'Reverend Wilson has abandoned his truth,' said HRC's Donna Payne.
WASHINGTON - The Human Rights Campaign called on the Rev. Willie Wilson to explain disparaging comments he made during a sermon earlier this month. According to a report by The Washington Blade, Wilson said, "Lesbianism is about to take over our community. ﾃ I ain't homophobic because everybody here got something wrong with him." Wilson's sermon also included additional explicit anti-gay comments about intimate relationships between same-sex couples.
"Reverend Wilson has abandoned his truth," said HRC Senior Diversity Organizer Donna Payne. "Just five years ago, the reverend held a service to bring the black community together over gay issues. He called for the church not to be 'religious haters but people who know how to extend love.' Now he's using the pulpit to rip apart a divided community. It's shameful."
"This disturbing change comes at a time when the reverend is leading efforts around the Million More Movement march," added Harry Knox, HRC's Religion and Faith Program director. "We would welcome the opportunity to sit down with the reverend and talk about these comments and his plans for an inclusive march."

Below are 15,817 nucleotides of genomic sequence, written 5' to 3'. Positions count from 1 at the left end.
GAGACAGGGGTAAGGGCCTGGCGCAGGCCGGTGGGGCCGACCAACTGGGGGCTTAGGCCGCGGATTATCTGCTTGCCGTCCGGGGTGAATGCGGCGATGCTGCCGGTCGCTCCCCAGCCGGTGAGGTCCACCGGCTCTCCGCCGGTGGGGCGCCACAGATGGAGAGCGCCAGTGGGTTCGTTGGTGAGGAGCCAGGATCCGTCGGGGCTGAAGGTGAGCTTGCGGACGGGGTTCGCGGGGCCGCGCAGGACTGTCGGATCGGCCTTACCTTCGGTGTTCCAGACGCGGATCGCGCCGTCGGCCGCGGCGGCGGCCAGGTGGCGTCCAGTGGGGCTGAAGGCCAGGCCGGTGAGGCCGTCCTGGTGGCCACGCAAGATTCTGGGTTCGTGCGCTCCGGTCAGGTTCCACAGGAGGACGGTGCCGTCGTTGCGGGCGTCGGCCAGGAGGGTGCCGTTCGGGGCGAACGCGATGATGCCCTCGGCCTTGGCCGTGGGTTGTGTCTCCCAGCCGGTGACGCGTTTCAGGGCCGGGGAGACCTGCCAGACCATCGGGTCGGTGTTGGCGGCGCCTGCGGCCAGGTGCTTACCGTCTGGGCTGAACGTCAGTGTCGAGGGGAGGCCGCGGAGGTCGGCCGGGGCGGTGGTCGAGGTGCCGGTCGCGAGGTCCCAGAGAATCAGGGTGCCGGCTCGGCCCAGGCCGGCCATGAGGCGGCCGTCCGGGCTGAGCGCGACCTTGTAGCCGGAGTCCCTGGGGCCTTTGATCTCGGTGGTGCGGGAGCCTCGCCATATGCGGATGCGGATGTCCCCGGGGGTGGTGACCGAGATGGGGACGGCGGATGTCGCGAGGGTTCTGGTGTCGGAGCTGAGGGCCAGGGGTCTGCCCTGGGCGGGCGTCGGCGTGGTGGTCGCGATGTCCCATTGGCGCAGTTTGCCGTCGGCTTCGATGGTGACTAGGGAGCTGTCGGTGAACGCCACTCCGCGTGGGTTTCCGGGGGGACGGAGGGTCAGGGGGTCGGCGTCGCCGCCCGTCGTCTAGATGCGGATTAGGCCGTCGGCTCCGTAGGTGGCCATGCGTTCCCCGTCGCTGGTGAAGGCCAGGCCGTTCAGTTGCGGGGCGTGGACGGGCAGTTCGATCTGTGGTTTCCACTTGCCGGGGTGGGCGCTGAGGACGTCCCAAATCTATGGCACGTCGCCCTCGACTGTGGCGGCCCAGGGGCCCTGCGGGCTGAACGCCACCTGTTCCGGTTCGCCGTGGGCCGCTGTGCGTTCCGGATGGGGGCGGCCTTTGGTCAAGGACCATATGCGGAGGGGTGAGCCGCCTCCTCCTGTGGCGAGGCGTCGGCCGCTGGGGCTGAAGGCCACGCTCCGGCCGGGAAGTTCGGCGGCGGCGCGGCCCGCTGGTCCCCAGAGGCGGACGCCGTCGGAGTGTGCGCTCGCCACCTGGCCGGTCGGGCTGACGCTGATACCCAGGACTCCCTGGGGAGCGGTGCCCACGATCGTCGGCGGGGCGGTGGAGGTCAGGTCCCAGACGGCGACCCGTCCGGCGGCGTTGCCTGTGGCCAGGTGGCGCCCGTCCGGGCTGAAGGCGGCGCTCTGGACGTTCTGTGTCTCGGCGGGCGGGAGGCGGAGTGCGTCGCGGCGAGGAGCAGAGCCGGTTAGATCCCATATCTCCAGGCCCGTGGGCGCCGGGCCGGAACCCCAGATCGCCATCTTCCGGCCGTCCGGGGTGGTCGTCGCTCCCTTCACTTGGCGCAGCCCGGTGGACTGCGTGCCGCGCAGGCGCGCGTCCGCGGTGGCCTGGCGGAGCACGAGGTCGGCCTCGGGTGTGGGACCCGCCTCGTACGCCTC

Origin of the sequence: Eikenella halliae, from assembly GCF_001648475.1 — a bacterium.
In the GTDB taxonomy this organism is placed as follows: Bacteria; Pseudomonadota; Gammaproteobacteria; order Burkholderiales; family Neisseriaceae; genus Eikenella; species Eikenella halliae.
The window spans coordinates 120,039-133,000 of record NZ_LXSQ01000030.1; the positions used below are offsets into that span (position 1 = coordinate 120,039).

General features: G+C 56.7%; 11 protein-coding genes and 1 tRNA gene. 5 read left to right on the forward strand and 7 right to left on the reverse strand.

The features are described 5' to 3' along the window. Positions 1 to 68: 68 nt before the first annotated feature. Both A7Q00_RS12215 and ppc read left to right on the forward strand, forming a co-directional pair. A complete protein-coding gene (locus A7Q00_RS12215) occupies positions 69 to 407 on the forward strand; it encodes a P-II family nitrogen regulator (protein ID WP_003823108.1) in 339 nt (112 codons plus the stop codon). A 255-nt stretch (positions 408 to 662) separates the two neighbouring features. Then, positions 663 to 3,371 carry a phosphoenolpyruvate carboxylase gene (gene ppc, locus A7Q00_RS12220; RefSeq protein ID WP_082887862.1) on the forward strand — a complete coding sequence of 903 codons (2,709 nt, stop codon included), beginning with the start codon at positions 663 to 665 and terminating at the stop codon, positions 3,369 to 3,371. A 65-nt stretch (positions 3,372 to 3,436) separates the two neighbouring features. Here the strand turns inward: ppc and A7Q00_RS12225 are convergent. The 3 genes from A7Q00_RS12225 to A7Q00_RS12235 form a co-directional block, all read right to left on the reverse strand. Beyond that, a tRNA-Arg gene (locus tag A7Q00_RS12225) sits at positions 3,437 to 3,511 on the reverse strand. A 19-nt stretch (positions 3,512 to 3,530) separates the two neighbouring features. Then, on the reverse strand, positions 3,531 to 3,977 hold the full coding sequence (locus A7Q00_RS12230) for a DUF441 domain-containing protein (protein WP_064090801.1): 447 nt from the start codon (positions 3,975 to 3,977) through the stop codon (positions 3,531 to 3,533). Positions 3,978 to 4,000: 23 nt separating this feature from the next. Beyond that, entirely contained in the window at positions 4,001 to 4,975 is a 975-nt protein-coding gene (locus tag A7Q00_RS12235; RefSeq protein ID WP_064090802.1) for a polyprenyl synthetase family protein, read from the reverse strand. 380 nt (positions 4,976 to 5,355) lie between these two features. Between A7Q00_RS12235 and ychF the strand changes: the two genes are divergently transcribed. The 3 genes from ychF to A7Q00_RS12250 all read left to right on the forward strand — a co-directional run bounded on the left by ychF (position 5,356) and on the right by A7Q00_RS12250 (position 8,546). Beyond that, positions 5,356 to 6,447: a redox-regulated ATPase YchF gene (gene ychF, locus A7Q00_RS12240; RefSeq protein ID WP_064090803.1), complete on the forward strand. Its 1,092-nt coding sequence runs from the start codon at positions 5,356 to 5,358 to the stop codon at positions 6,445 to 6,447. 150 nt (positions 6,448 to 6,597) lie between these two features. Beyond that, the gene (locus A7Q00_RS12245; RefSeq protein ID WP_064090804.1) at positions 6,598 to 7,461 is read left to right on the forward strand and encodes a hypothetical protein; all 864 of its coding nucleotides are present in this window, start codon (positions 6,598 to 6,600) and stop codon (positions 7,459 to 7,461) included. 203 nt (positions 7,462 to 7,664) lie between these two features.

A July 2000 article in The Washington Blade focused on a prayer service organized by Wilson as part of Unifest, a "series of programs designed to unify the black community." During the service an altercation erupted after anti-gay activists who were angered by Wilson's attempt to foster a positive relationship about gay issues demanded to speak.
Wilson, pastor at Union Temple Baptist Church, was quoted saying, "We've got some serious stuff to deal with. ﾃ We've got to do a whole lot, and there's a need for serious dialogue and communication. In this new millennium, we cannot afford to let everything remain as it has been. ﾃ The black church has helped forge a gap rather than bridging a gap. The church must not be religious haters but people who know how to extend love. And this is a start."
The Union Temple Baptist Church choir has participated in two of HRC's Gospel and Soul events, which encourage dialogue between African-American straight and lesbian, gay, bisexual and transgender people of faith in the gospel community.
The Human Rights Campaign is the largest national lesbian, gay, bisexual and transgender political organization with members throughout the country. It effectively lobbies Congress, provides campaign support and educates the public to ensure that LGBT Americans can be open, honest and safe at home, at work and in the community.
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